The Train Has Left the Station: ICD-11 on its Way

Original story posted on: November 4, 2019

New series to focus on preparing for the new code set.

ICD10monitor and Talk Ten Tuesdays are launching a new series today, which will continue through November, focusing on the need for early preparation for the new ICD-11 code set that most expect will be ready for the U.S. implementation in 2022.

“Now, five years after ICD-10 implementation, the time for preparation for ICD-11 has come – and we want ICD10monitor and Talk Ten Tuesdays (TTT) to be there to help ensure a smooth transition,” said Chuck Buck, publisher of ICD10monitor and executive producer of the popular Talk Ten Tuesdays live podcast series.

The series launches today on the TTT broadcast, when Robert Jakob, MD, with the World Health Organization (WHO), makes a guest appearance. Jakob is the WHO team leader for Classifications and Terminologies (ICD, ICF, ICHIT).

Also on the broadcast will be Margaret Skurka, past president of the International Federation of Health Information Management Associations, IFHIMA, who serves as the current IFHIMA/AHIMA representative to the WHO Family of International Classifications Education and Implementation Committee, which performs work on ICD-11. Skurka, who recently returned from the WHO Family of International Classifications (WHO-FIC) meeting in Banff, Calgary, Canada, will discuss the latest on ICD-11 from both the U.S. perspective and a global perspective.

“ICD-10 was initially approved by the World Health Congress in 1989, so it is 30 years old,” industry coding expert Laurie Johnson said in an email to ICD10monitor. “We need a more current classification system that will work with electronic health records, and is more consistent with the Systematized Nomenclature of Medicine (SNOMED) and modern medical terminology.”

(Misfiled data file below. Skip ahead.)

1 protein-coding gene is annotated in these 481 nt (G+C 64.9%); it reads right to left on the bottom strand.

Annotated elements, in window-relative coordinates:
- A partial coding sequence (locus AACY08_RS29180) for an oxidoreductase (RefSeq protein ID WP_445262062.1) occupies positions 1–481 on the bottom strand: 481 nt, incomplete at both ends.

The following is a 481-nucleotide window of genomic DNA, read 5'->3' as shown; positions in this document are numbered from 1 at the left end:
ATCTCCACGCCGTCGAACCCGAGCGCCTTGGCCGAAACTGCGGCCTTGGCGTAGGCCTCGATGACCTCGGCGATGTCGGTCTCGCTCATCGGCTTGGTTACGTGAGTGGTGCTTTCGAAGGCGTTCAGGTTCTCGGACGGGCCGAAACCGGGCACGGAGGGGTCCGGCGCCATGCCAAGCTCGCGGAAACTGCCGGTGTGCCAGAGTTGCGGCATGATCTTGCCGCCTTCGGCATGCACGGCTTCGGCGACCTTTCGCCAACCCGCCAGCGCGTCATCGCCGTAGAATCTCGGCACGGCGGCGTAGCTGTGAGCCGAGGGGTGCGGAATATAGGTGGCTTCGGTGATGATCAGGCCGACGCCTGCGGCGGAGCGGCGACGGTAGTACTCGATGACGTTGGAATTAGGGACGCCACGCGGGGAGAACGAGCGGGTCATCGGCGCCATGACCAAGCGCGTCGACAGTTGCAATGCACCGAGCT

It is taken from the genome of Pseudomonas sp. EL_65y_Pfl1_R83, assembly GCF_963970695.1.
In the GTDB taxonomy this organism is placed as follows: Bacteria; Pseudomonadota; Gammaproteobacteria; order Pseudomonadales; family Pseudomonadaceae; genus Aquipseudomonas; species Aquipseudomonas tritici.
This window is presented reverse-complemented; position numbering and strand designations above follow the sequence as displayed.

Johnson noted that the industry needs a classification system that is current with contemporary medical practice and will assist in collecting statistical information for mortality and morbidity data.    

“As we look for innovation, ICD-11 can be a stepping stone to assist innovation,” said Johnson, adding that as healthcare transitions from ICD-10 to ICD-11, there will be the need for project plans similar to the ones used to guide the transition for ICD-9 to ICD-10.

“We found that a lot of lead time was needed for vendors to prepare and to train all of the people who utilize coded medical data,” she added.

Also on TTT today will be Melanie Endicott, vice president of health information management (HIM) excellence for the American Health Information Management Association (AHIMA).

“A properly completed record is essential for good patient management,” Endicott said.

“It is also an essential prerequisite to the creation of a valid coded record of patient diagnoses and procedures,” Endicott added, noting that “the coding professional depends on the accuracy and completeness of clinical documentation of patient conditions by healthcare practitioners in the health record.”

“ICD-11 includes many new conditions that are not currently included in ICD-10,” Endicott said. “These new conditions may or may not be documented within today’s health record, and it’s never too early to start analyzing your facility’s current documentation to ensure it will meet the rigor needed for ICD-11.”

On subsequent Tuesdays, listeners will hear from other subject matter experts on the impending code changes, such as Valerie J.M. Watzlaf, AHIMA Board President/Chair. Watzlaf, whose appearance is scheduled for Nov. 26, is expected to report on how AHIMA is helping the HIM profession prepare for the implementation of ICD-11.

Disclaimer: Every reasonable effort was made to ensure the accuracy of this information at the time it was published. However, due to the nature of industry changes over time we cannot guarantee its validity after the year it was published.
Mark Spivey

Mark Spivey is a national correspondent for who has been writing on numerous topics facing the nation’s healthcare system (and federal oversight of it) for five years.

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